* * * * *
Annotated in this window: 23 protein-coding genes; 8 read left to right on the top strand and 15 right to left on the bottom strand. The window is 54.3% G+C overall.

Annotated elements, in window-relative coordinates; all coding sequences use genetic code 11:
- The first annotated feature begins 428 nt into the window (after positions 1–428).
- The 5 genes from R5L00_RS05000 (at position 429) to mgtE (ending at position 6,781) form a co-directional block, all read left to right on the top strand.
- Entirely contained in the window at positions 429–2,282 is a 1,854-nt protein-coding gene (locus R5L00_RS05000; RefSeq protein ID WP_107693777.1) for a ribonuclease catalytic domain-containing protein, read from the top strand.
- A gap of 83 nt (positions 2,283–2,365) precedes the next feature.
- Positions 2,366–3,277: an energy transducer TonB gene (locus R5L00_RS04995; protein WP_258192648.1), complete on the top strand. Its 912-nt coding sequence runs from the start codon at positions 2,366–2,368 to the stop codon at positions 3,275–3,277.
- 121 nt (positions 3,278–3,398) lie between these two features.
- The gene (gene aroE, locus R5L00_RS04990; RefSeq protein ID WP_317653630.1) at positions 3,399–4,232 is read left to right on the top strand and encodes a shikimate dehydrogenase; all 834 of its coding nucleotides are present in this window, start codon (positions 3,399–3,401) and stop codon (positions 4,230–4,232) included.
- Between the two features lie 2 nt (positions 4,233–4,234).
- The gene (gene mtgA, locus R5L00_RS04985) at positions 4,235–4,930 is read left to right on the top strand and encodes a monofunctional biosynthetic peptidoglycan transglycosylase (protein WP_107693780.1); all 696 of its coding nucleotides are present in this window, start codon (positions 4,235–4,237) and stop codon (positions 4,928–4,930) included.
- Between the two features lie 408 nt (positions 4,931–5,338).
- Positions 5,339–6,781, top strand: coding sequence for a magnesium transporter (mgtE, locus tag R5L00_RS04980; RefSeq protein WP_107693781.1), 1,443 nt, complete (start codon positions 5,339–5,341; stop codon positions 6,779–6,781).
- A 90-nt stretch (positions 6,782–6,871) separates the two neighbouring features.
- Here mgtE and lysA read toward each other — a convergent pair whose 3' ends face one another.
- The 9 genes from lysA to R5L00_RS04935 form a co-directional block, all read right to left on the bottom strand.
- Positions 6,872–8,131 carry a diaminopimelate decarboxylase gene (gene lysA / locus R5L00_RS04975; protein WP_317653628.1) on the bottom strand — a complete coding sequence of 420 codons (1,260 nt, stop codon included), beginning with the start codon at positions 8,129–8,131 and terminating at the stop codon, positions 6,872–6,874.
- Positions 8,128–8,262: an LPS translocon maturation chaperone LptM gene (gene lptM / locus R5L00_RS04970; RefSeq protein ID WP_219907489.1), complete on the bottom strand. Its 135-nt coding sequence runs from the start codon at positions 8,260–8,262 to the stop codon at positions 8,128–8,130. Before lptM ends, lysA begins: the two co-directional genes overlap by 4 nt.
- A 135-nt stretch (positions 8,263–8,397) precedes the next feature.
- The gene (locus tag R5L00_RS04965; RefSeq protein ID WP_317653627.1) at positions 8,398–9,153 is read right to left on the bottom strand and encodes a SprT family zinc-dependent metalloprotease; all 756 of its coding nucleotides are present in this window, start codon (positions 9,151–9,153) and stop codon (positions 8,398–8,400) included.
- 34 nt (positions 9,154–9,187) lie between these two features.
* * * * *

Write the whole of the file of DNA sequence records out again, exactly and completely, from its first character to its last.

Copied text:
Annotated in this window: 23 protein-coding genes; 8 read left to right on the top strand and 15 right to left on the bottom strand. The window is 54.3% G+C overall.

Annotated elements, in window-relative coordinates; all coding sequences use genetic code 11:
- The first annotated feature begins 428 nt into the window (after positions 1–428).
- The 5 genes from R5L00_RS05000 (at position 429) to mgtE (ending at position 6,781) form a co-directional block, all read left to right on the top strand.
- Entirely contained in the window at positions 429–2,282 is a 1,854-nt protein-coding gene (locus R5L00_RS05000; RefSeq protein ID WP_107693777.1) for a ribonuclease catalytic domain-containing protein, read from the top strand.
- A gap of 83 nt (positions 2,283–2,365) precedes the next feature.
- Positions 2,366–3,277: an energy transducer TonB gene (locus R5L00_RS04995; protein WP_258192648.1), complete on the top strand. Its 912-nt coding sequence runs from the start codon at positions 2,366–2,368 to the stop codon at positions 3,275–3,277.
- 121 nt (positions 3,278–3,398) lie between these two features.
- The gene (gene aroE, locus R5L00_RS04990; RefSeq protein ID WP_317653630.1) at positions 3,399–4,232 is read left to right on the top strand and encodes a shikimate dehydrogenase; all 834 of its coding nucleotides are present in this window, start codon (positions 3,399–3,401) and stop codon (positions 4,230–4,232) included.
- Between the two features lie 2 nt (positions 4,233–4,234).
- The gene (gene mtgA, locus R5L00_RS04985) at positions 4,235–4,930 is read left to right on the top strand and encodes a monofunctional biosynthetic peptidoglycan transglycosylase (protein WP_107693780.1); all 696 of its coding nucleotides are present in this window, start codon (positions 4,235–4,237) and stop codon (positions 4,928–4,930) included.
- Between the two features lie 408 nt (positions 4,931–5,338).
- Positions 5,339–6,781, top strand: coding sequence for a magnesium transporter (mgtE, locus tag R5L00_RS04980; RefSeq protein WP_107693781.1), 1,443 nt, complete (start codon positions 5,339–5,341; stop codon positions 6,779–6,781).
- A 90-nt stretch (positions 6,782–6,871) separates the two neighbouring features.
- Here mgtE and lysA read toward each other — a convergent pair whose 3' ends face one another.
- The 9 genes from lysA to R5L00_RS04935 form a co-directional block, all read right to left on the bottom strand.
- Positions 6,872–8,131 carry a diaminopimelate decarboxylase gene (gene lysA / locus R5L00_RS04975; protein WP_317653628.1) on the bottom strand — a complete coding sequence of 420 codons (1,260 nt, stop codon included), beginning with the start codon at positions 8,129–8,131 and terminating at the stop codon, positions 6,872–6,874.
- Positions 8,128–8,262: an LPS translocon maturation chaperone LptM gene (gene lptM / locus R5L00_RS04970; RefSeq protein ID WP_219907489.1), complete on the bottom strand. Its 135-nt coding sequence runs from the start codon at positions 8,260–8,262 to the stop codon at positions 8,128–8,130. Before lptM ends, lysA begins: the two co-directional genes overlap by 4 nt.
- A 135-nt stretch (positions 8,263–8,397) precedes the next feature.
- The gene (locus tag R5L00_RS04965; RefSeq protein ID WP_317653627.1) at positions 8,398–9,153 is read right to left on the bottom strand and encodes a SprT family zinc-dependent metalloprotease; all 756 of its coding nucleotides are present in this window, start codon (positions 9,151–9,153) and stop codon (positions 8,398–8,400) included.
- 34 nt (positions 9,154–9,187) lie between these two features.